Zero to 60 in Eight Months, What a Ride!


Today I got the results of my latest heart biopsy from Lorraine my Mayo Clinic transplant coordinator.  It is eight months since my heart transplant and the news was great. 


First, she told me that for the second month in a row I showed ZERO rejection.  That means my body, at least for now, is not trying to reject my new heart. 


Then she told me there would be no medication changes.  Everything was stable and could remain as is.  Her third piece of news was that I no longer would have a heart biopsy every month; it would now be two months between biopsies.


But the best news was that I am 60 percent!  “So,” you ask, “Why would anyone get excited about being 60 percent?” If you are not a heart patient, you probably would not understand. Here is the story.


Prior to my transplant, and for twelve years I suffered from cardiomyopathy.  The heart muscle was failing.  It was taking in more blood than it was ejecting, and had to grow larger to accommodate the extra blood.  As the heart enlarged, it got weaker and so on and so on. When the heart gets weaker so does the body.  Finally, I was in the end-stages of the disease.  The effect was that I could no longer walk 100 feet or more without stopping to rest.  


Here is the definition of ejection fraction (EF) according to the Mayo Clinic website: (

During each heartbeat cycle, the heart contracts and relaxes. When your heart contracts, it ejects blood from the two pumping chambers (ventricles). When your heart relaxes, the ventricles refill with blood. No matter how forceful the contraction, it doesn’t empty all of the blood out of a ventricle. The term “ejection fraction” (EF) refers to the percentage of blood that’s pumped out of a filled ventricle with each heartbeat. This measures the capacity at which your heart is pumping.  A normal LV ejection fraction is 55 percent to 70 percent.”


I am extremely happy with 60% because only 8 months ago my EF was between 15 and 20.  For all practical purposes, I was an invalid.  Now, my heart is as efficient as it was thirty years ago. I think I’ll celebrate, want to join me?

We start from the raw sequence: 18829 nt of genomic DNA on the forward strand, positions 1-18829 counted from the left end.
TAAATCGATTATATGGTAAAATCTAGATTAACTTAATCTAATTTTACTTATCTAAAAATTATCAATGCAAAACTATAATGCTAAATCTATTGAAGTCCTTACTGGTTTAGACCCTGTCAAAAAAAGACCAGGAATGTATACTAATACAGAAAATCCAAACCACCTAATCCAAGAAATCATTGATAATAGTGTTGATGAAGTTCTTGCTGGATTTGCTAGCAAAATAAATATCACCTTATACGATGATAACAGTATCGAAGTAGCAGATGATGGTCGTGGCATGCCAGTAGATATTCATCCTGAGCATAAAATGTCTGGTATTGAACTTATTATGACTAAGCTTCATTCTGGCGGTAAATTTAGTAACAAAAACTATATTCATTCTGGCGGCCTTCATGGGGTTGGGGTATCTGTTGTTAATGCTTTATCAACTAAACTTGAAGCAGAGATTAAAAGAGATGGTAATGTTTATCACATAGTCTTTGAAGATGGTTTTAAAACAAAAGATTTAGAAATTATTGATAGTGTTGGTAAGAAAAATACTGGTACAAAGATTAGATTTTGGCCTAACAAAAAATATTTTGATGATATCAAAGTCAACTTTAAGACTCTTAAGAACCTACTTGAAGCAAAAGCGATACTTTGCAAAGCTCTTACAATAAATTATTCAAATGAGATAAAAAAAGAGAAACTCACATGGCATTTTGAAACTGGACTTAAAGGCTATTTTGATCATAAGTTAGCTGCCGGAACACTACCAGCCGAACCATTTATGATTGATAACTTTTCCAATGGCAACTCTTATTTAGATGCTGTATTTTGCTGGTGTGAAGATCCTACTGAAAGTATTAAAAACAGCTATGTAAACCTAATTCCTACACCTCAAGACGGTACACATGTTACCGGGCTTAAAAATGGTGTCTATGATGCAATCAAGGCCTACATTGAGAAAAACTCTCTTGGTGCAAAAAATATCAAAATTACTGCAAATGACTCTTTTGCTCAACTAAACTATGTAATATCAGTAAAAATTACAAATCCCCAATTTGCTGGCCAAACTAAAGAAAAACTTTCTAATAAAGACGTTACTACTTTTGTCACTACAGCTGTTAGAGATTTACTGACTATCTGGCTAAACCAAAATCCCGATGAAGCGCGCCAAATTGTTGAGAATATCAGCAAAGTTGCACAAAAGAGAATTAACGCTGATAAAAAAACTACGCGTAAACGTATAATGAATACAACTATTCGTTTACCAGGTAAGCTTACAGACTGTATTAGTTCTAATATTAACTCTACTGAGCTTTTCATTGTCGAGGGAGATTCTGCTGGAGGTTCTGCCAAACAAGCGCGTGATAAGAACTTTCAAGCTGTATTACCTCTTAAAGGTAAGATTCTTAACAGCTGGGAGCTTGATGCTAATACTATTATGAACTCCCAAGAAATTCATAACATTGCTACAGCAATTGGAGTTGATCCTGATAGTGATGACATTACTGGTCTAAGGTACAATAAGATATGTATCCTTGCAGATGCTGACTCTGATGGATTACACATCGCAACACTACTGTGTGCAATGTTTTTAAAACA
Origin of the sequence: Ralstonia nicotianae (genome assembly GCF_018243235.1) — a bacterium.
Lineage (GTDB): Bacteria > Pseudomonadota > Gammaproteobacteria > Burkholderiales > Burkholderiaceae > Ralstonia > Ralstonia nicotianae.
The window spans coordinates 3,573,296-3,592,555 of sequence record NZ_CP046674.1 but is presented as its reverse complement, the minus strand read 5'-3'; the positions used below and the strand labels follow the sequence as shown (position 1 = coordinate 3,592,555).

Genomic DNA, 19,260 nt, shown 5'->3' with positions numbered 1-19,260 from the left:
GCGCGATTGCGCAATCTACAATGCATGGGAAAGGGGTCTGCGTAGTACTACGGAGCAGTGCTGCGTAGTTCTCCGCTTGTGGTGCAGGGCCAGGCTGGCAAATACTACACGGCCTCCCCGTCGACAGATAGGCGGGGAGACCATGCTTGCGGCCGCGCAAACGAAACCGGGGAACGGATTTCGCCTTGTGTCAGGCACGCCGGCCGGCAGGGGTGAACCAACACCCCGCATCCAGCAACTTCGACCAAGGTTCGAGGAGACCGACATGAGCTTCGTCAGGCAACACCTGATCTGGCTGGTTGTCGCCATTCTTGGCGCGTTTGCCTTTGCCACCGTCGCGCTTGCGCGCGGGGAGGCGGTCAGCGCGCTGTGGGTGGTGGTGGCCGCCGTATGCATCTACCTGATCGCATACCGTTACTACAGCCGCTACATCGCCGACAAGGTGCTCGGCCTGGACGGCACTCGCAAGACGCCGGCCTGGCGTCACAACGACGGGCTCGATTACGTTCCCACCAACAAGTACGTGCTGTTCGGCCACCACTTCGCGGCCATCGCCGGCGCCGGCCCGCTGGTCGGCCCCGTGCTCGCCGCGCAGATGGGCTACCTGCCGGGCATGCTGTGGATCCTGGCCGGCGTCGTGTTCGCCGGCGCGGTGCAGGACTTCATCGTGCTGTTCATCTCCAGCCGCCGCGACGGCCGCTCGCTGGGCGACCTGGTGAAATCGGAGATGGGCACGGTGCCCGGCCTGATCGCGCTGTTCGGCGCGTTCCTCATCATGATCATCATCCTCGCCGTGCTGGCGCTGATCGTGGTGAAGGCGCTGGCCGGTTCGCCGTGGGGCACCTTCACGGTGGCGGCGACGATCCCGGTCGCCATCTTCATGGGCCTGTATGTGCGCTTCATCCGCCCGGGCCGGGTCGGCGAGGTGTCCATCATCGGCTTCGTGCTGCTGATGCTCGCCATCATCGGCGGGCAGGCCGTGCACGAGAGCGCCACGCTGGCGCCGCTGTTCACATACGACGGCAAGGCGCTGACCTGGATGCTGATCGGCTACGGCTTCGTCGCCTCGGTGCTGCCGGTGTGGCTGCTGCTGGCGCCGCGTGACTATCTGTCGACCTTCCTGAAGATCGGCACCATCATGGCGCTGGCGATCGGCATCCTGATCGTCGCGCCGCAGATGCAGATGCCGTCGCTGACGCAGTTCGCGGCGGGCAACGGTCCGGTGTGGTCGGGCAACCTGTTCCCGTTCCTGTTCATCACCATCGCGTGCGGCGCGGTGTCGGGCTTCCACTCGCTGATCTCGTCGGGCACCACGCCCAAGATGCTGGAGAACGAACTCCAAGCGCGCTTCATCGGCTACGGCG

Thank you donor and family, Robin my caregiver and the brilliant people at Mayo Jacksonville.



About Bob Aronson

Bob Aronson is a former journalist, a Minnesota Governor's Press Secretary and talk show host. For nearly a quarter of a century, he led the Aronson Partnership, a Minnesota-based communications consultancy that prepared corporate and government executives for crisis situations, regulatory testimony, media interviews and Presentations. Among his clients were all three U.S. Mayo Clinic locations, 3M, general Mills, CH2M Hill, the U.S. Department of Energy and scores more. In 2007 bob had a heart transplant after suffering from idiopathic dilated cardiomyopathy for 12 years. Shortly after he got his new heart he founded the now 4,300 member Facebook support group, Organ Transplant Initiative. At the same time, he established the Bob's Newheart blog where he has posted nearly 300 columns on organ donation, transplantation and other health related issues. The Viewpoint blog was started in late 2016 and bears the name of the Radio Talk show Bob did from 1966 until 1974, when he resigned to become Minnesota Governor Rudy Perpich first Press secretary. Bob and his artist wife Robin, live in Jacksonville, Florida with their two dogs, Reilly and Ziggy. Bob is also a woodworker and makes all of the furnishings for Robin's art festival booth. He also makes one of a kind jewelry or "memories" boxes that he donates to select transplant patients, caregivers, donor families and others who have somehow contributed to making life easier for the ill, the elderly and the less fortunate. Bob is in the final stages of editing two full-length novels that will be available on Kindle when ready for release sometime in early 2017. One is a sci fi novel about an amazing discovery near Roswell, New Mexico and you will be surprised to find it has nothing to do with the Roswell story everyone knows. It features a woman scientist who investigates impact craters for the U.S. Department of the Interior, Dr. Rita Sylvester and her female student intern. The other book is a political thriller that introduces a new hero to the genre, Fargo Dennison.

Posted on April 23, 2008, in journaling. Bookmark the permalink. Leave a comment.

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